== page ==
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The trial of God (as it was held on February…
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The trial of God (as it was held on February 25, 1649, in Shamgorod) : a… (original 1979; edition 1995)

by Elie Wiesel, Marion Wiesel

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256663,721 (4.25)3
Member:jxn
Title:The trial of God (as it was held on February 25, 1649, in Shamgorod) : a play
Authors:Elie Wiesel
Other authors:Marion Wiesel
Info:New York : Schocken Books, c1995.
Collections:Your library, printbooks
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The Trial of God by Elie Wiesel (1979)

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A compelling drama in which a Jewish man who has lost his entire family to a pogrom places God on trial for crimes against humanity. Whilst set in 1649, it is clearly inspired by Wiesel's own experiences in the Holocaust; he explicitly admits that it was based on one of his experiences in Auschwitz, when as a 15-year-old boy he witnessed three senior rabbis reluctantly place their God on trial, and found Him guilty. The play itself, of course, deals with a lot of heavy issues – leaving aside the theology for now, it still deals with some horrific stuff. The characters indicting God have suffered the anti-Semitic-motivated murder and gang rape of loved ones, and the ending of the play is chilling. That said, the play is also surprisingly humorous in parts, albeit in a very cynical way (for example, on page 70, as the characters are preparing for the mock trial: "But someone is missing."/"Who is that? The defendant? He's used to it.").

Wiesel covers the weighty theological and philosophical arguments with commendable even-handedness; he has no atheistic or religious agenda. If anything, his message – as affirmed by Robert McAfee Brown and Matthew Fox in their Introduction and Afterword respectively – is a humanist one. Whilst a simplistic summary of the play would be: 'Why does God let bad things happen to good people?', a more nuanced summary would be the one identified by Brown and Fox: that if we cannot get justice from God, we must ensure we strive for it ourselves. God, perhaps, cannot be excused his culpability – and The Trial of God ends agreeably open-ended about this – but if faith cannot mollify us in dark times we must seek a more intelligent and independent response to the struggles and evils of our world. It is a mature and life-affirming message in a play about the bleakest of topics. ( )
  MikeFutcher | Mar 20, 2017 |
Elie Wiesel as a 12 year old at Auschwitz witnessed three renowned Rabbi's hold a 'trial of God'. They found God guilty, guilty for the crimes committed on the Jews in the holocaust, guilty for allowing his chosen people to suffer (inhumanely), and for allowing his creation to commit these atrocities - sometimes even in His name.

I've previously read Night (autobiographical of his time in the camp) and Twilight (a novel about a post-Holocaust survivor). Elie is a fantastic writer who cuts down to the bone on what is real about the horrors of things such as this.

The Trial of God is done as a play, and set during the pogroms, rather than during the Holocaust. It's set on the holiday of Purim. It's a terrific play that cuts into how can God allow things like suffering, especially to his chosen people, as well as how can he sit back and allow people to kill, rape, pillage, destroy in his name. In many ways its more a retrospect of ourselves than just of God. The characters are not so much putting God on trial, but themselves, and at the end of the play, though the trial of God continues, the trial of Men ends. ( )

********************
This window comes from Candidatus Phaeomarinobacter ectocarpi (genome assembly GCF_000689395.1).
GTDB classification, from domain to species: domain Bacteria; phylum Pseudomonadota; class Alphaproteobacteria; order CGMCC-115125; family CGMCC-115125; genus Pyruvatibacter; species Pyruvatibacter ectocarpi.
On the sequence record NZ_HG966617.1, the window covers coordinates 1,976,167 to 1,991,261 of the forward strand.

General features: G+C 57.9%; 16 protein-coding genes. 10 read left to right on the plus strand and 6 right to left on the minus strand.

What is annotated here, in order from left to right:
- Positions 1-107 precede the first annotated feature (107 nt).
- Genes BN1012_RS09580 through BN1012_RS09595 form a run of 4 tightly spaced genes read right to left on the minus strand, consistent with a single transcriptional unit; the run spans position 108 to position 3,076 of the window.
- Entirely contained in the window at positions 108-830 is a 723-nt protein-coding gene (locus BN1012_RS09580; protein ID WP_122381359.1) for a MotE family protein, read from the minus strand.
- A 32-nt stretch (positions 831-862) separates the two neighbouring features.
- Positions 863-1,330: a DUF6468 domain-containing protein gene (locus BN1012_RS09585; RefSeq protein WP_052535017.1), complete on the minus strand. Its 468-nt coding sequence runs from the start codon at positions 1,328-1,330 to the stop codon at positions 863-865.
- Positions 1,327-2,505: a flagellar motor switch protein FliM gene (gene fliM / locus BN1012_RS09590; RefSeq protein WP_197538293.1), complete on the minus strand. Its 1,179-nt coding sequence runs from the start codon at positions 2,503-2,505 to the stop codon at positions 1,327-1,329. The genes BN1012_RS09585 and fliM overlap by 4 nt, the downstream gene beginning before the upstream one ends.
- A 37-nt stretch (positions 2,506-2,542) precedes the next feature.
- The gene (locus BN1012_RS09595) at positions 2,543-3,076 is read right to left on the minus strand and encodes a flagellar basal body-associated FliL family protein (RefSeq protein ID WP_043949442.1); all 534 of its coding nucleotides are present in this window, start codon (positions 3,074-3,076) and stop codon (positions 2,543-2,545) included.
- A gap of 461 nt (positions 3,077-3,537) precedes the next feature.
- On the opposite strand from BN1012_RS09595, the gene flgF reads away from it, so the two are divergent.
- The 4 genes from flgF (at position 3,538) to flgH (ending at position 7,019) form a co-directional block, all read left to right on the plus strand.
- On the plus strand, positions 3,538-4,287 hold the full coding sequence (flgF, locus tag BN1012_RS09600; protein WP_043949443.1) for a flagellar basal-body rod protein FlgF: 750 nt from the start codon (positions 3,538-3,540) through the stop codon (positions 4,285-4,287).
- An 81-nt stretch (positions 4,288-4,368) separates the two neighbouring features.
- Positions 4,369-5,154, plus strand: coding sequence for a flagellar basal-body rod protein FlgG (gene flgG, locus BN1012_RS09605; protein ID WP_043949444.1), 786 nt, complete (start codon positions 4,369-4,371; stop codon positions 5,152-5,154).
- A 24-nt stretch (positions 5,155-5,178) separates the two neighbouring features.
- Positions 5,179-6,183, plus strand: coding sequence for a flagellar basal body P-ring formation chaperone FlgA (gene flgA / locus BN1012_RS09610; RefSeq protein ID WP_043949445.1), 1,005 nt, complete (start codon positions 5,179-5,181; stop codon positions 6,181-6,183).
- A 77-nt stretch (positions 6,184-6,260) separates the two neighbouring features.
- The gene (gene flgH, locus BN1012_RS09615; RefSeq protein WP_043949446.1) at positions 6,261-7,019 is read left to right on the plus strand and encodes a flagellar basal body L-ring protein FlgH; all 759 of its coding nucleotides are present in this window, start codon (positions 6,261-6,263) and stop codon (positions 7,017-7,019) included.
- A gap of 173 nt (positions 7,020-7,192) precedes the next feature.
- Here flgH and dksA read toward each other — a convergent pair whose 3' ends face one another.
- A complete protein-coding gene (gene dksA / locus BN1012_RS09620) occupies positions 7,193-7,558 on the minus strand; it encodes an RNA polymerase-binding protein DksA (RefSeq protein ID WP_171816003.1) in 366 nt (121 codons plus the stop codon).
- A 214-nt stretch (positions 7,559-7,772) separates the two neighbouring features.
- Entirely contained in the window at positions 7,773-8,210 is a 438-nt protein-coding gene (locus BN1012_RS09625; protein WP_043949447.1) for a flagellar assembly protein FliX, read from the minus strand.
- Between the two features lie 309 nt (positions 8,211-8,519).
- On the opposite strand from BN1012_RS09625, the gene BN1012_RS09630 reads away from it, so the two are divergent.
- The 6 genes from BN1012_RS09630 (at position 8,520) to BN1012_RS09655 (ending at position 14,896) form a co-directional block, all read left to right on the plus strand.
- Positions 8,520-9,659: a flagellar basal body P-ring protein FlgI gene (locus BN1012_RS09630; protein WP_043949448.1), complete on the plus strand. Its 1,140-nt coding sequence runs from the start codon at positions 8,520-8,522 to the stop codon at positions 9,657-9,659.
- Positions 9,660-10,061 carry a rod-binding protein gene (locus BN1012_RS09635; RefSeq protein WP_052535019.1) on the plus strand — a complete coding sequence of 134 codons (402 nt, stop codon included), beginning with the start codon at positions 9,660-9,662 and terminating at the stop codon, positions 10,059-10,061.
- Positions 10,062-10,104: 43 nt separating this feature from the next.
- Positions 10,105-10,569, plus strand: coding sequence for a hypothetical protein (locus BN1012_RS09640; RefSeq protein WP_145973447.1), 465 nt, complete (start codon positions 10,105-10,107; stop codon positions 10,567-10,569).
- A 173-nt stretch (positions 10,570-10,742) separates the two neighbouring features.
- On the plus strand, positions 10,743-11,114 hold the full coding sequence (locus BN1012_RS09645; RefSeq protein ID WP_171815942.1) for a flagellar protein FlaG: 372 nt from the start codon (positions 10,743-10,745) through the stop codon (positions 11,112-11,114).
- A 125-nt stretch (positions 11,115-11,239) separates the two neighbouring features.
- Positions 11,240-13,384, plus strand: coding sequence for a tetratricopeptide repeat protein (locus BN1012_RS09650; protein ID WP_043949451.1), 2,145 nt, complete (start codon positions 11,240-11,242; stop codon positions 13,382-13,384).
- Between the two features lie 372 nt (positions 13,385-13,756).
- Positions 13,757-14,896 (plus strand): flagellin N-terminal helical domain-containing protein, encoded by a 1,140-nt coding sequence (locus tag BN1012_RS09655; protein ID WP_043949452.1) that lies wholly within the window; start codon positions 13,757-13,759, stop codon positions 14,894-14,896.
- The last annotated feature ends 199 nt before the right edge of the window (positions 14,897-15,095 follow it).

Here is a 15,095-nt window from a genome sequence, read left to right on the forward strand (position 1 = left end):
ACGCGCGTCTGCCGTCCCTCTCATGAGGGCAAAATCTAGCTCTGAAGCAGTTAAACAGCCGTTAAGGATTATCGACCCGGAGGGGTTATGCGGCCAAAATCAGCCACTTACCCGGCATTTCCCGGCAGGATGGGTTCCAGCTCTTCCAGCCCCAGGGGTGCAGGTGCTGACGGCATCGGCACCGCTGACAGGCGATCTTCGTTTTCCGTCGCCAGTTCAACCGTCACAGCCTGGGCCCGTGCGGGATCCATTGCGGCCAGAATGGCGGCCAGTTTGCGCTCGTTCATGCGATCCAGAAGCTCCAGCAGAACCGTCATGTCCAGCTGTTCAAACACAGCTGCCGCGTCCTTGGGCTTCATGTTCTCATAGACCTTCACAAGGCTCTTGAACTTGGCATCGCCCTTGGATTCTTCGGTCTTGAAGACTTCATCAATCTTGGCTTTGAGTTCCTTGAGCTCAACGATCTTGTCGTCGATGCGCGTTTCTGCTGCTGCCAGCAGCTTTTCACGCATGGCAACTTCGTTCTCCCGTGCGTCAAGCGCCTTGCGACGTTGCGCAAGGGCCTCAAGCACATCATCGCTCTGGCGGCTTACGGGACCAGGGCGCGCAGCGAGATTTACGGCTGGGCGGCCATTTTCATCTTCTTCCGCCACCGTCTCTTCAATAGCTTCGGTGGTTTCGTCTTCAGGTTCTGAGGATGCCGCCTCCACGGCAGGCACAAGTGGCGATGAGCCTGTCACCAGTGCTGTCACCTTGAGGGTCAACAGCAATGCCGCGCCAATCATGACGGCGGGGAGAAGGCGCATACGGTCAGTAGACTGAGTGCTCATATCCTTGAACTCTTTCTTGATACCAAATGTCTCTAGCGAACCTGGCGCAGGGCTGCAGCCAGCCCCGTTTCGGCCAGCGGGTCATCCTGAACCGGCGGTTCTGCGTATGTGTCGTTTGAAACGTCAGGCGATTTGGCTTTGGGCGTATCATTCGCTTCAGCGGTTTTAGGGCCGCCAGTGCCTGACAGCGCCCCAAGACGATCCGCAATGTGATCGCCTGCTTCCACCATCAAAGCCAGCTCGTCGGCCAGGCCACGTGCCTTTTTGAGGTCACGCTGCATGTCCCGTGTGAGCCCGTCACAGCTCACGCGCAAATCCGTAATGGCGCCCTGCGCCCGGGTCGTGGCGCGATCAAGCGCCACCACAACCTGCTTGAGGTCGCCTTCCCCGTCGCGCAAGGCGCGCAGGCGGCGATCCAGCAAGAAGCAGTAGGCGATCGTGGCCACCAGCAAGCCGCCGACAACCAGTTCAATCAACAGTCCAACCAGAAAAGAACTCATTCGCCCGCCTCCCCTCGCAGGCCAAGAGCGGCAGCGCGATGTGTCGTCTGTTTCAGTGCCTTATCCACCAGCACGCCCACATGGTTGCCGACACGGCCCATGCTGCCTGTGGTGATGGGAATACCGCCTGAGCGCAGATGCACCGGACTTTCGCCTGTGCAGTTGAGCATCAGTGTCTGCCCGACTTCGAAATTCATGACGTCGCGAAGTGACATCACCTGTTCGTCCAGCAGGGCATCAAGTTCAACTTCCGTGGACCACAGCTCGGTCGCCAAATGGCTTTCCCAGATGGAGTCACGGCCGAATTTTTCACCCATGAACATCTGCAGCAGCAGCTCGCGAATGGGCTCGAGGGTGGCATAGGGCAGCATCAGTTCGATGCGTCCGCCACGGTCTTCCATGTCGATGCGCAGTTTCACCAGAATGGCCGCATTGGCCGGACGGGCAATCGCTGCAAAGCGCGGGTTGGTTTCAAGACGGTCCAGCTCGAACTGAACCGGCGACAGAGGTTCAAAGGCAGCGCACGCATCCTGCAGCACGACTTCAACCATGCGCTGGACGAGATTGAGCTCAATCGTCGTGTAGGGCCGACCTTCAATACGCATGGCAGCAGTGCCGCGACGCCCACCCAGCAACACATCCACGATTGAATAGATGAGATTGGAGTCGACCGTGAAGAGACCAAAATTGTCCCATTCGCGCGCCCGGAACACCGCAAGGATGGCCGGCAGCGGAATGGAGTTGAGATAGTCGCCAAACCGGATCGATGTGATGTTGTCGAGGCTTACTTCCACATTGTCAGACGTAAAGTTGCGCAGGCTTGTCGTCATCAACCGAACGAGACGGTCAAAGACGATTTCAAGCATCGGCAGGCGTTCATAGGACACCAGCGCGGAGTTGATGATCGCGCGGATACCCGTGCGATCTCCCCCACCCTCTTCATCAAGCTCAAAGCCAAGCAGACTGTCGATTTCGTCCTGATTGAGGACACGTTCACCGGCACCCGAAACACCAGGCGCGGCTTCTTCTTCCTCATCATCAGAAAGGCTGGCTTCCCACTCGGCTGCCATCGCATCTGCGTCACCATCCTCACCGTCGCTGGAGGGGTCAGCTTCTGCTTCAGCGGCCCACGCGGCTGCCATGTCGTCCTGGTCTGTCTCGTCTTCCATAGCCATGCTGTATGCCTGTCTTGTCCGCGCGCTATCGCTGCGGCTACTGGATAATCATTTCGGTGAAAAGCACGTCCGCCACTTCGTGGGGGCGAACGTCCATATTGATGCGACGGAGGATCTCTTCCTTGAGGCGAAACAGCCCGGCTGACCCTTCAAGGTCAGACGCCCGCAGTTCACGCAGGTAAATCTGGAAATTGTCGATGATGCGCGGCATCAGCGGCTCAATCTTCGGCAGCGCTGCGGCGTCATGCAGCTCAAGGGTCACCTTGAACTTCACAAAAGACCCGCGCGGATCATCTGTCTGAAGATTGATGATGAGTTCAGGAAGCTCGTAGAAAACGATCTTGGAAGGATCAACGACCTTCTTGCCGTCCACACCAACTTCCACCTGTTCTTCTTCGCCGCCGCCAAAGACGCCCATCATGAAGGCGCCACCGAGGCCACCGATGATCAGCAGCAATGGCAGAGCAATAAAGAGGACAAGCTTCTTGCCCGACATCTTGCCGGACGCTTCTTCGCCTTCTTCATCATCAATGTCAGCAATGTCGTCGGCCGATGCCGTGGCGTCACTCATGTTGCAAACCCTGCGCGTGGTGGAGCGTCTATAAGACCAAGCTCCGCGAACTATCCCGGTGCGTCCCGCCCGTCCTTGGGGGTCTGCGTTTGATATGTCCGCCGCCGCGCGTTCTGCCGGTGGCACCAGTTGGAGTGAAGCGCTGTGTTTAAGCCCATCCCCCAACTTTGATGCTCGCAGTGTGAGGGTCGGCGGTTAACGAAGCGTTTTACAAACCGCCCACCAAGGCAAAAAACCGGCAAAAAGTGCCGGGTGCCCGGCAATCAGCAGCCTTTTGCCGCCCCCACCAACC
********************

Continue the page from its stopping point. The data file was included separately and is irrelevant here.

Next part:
BenKline | Jan 21, 2017 |
There have been a number of seemingly audacious trials of God that have taken place, beginning with the book of Job and sustained by the problem of theodicy through the present day. Wiesel's Trial of God, inspired by a similar event he witnessed in the Holocaust, is set in the aftermath of a pogrom in Ukraine in the 1600s. The only Jewish father left in the village of Shamgorod asks a band of traveling actors to stage a trial to justify what God allowed to happen.

Berish struggles with the unbreakable silence of God, and resists the suggestion that tragedy cannot be understood from the limited perspective of humanity: "I want the truth to be told. Whose truth? Mine! But if mine is not His as well, then He's worse than I thought. Then it would mean that he He gave us the taste, the passion of truth without telling us that this truth is not true!" Berish believes in God fervently, if only so he can have some reason and target for his anger. Otherwise, what is there? The alternative to believing that God has allowed tragedy to happen is that there is no reason for tragedy nor any possibility of salvation from suffering. So his faith and his anger are both steadfast, upholding one another in an odd sense. Faith is shown not to be peace, but an unending struggle with God, thereby leaving the verdict in deliberation, "for the trial will continue - without us." ( )
  the_awesome_opossum | Oct 13, 2010 |
This book is a complex play, surveying many of the theological arguments questioning God's existence in the face of catastrophic human suffering - set in 1649, it describes a Purim play occurring in a Jewish community recently decimated by a pogrom, although it is loosely based on real-life events which happened in the concentration camps. I got an enormous amount out of this, and found it much more readable than most of his other works (with the exception, possibly, of the iconic 'Night'). A must-read if you're interested in how Jewish theology has struggled with suffering in the wake of the Holocaust. ( )
  pokarekareana | Sep 2, 2010 |
Gezerot tah? ve-tat, 1648-1649--Drama.
  icm | Oct 3, 2008 |
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